Sin-as-Nothingness as Inner Black Hole (A Quasi-Substantivalist View of Sin)

In this section I will discuss the concept that the sin-as-nothingness view is a quasi-substantival view of sin. The long-standing substantival view has been largely put aside in recent decades by Wesleyan theologians, who consider sin to be relational, rather than to be an implanted change literally inside of the person. Relational holiness was introduced in its fullest form by feminist theologian and Church of the Nazarene pastor, Mildred Bangs Wynkoop (d. 1997), in her book A Theology of Love, where she “challenged many of the conventions that had dominated Holiness thought and practice for over a century” (Lowry 2008, 38). This includes challenging the idea that holiness is an inner substance in a person, which Wynkoop replaced with the concept of holiness only being a mostly one-way relationship from God to human. On the relational view, it is exclusively the relationship from God to humans that leads to a person having a holy life. This is in contract to the substantivalist view of holiness, where there is something in man that can be identified as Imago Dei, which would somehow have to be “taken-out” of the person,[13] if the internally-placed image were to be lost (such as if an perfected/entirely-sanctified person became an atheist, if that’s even possible).

It appears clear to me that the relational view is incorrect, in light of verses such as this:

Ezekiel 11:19 (ESV)

19 And I will give them one heart, and a new spirit I will put within them. I will remove the heart of stone from their flesh and give them a heart of flesh,

I think it’s reasonable to assert that “I will put within them” sounds much more like the substantivalist view, and the Wynkoopian disagreement with the substance view was not so much due to conceptual and/or logical errors in the substance account, but more due to the “magical,” metaphysical and trans-empirical basis of the substance view (Lowry 2006, 38-39). It is important to note that the substance view of holiness is, strictly speaking, the more Wesleyan of the two views discussed here. While Wesley had indications of a relational theology in his work, “Wesley never frees himself from the idea of sin as being a ‘thing’ [substance]” (Cheatle 124).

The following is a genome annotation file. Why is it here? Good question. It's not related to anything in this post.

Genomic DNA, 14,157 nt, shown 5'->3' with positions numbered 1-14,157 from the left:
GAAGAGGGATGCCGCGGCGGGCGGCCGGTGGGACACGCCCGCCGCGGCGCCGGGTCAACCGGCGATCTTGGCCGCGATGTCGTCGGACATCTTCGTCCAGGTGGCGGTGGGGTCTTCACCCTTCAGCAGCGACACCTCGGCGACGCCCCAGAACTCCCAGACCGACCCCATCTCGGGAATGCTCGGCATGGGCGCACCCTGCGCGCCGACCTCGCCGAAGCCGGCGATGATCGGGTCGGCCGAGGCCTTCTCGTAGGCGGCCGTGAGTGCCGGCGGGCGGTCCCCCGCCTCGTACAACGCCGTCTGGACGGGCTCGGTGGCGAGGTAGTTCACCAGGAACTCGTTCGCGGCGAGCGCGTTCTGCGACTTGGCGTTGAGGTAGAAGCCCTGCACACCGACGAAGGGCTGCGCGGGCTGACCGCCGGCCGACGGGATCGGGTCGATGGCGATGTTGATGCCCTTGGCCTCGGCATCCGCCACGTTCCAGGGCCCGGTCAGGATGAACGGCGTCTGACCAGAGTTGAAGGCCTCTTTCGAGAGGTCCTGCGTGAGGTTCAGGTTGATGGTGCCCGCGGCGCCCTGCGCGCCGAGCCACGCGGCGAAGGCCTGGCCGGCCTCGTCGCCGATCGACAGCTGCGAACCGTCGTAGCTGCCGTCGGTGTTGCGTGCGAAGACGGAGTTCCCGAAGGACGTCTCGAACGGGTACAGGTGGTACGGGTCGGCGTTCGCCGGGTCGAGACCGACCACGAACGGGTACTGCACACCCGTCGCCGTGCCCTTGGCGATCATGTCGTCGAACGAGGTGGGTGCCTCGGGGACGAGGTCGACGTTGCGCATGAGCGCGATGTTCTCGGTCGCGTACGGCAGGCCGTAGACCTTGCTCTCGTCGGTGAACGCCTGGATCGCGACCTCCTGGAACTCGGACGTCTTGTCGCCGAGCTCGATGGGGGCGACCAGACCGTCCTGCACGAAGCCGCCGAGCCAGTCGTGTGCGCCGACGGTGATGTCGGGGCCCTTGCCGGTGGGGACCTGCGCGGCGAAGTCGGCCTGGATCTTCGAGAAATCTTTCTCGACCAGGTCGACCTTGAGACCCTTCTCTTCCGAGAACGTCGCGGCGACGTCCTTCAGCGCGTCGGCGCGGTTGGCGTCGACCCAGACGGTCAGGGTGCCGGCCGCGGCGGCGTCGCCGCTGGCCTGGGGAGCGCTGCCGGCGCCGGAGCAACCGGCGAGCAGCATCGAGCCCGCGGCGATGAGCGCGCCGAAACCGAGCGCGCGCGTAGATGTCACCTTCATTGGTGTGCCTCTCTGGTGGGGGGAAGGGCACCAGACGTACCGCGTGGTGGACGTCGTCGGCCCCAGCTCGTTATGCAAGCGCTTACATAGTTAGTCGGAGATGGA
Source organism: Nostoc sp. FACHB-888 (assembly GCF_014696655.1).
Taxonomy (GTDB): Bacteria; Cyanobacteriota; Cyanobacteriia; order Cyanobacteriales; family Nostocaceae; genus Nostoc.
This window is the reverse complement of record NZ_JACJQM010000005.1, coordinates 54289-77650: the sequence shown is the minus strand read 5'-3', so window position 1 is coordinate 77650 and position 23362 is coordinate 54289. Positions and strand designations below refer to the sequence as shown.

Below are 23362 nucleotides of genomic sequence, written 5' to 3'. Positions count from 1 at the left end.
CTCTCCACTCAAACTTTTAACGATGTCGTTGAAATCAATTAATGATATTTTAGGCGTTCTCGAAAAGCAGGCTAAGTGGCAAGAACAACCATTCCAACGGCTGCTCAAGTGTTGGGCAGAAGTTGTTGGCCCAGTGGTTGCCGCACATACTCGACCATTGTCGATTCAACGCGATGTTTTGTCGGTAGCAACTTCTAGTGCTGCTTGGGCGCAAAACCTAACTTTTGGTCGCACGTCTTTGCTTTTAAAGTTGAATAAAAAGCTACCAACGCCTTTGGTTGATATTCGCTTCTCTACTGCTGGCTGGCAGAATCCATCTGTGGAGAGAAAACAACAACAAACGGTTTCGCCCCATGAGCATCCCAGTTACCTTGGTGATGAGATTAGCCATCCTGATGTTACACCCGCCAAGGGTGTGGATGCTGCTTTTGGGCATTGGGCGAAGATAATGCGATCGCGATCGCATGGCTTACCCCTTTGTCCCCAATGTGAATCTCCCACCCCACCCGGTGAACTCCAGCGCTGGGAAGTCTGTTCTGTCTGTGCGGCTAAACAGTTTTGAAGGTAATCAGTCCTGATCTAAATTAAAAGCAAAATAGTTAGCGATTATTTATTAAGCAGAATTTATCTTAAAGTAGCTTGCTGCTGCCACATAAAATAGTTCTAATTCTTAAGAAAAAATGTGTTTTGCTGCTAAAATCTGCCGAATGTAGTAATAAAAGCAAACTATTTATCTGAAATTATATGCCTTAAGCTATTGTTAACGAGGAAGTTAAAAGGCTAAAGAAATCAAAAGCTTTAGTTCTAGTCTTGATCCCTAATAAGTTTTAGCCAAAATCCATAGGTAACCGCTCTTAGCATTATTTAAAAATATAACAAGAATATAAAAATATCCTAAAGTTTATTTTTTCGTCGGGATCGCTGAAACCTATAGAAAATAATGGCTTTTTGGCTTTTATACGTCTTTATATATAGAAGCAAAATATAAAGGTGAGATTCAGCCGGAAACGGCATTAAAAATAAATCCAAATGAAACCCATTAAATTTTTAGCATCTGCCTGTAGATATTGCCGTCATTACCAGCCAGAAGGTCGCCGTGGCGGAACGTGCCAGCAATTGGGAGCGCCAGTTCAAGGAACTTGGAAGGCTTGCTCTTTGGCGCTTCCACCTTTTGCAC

As stated, the theology of sin-as-nothingness outlined to this point appears to involve a quasi-substantivalist ontology of sin (i.e., a non-relational view of sin). There are two reasons for this:

  1. Sin-as-nothingness, in Barth’s sense, lines up nicely with the substantivalist theology of sin.
  2. It will be asserted that the pre-salvific sinner does not have relationship with God, and thus is not relational to Him, contrary to popular belief (but where this view is aligned with Scripture).

So it is not surprising that Barth held a substance metaphysics in much of his theology,[14] much in-line with traditional theology. Barthian theology of sin-as-nothingness involves the thesis that sin is inside of the creature, since it has replaced Imago Dei, where the actual self of the creature exists as the diseased pre-salvific image of the Devil (1 Jn. 3:8)[15], and which cannot be relational with God, since while God can only love this pre-salvific sinner (Rom. 8:38-39), God also

  • hates this sinner (Ps. 5:5), wherein in some transcendental way God’s love can function as a hate-separation in some ineffable way, and where God also, and stunningly,
  • does not listen to this sinner (Ps. 5:5, John 9:31), wherein which the sinner cannot have a relationship with God since prayer could not be heard, and thus there is no relation that can be had according to the relational view (Wynkoop), and lastly, since
  • the sinner is in the image of the Devil (1 John 3:8), and quite simply, if one is in the image of the Devil, one cannot have Imago Dei, Christ cannot exist inside of him.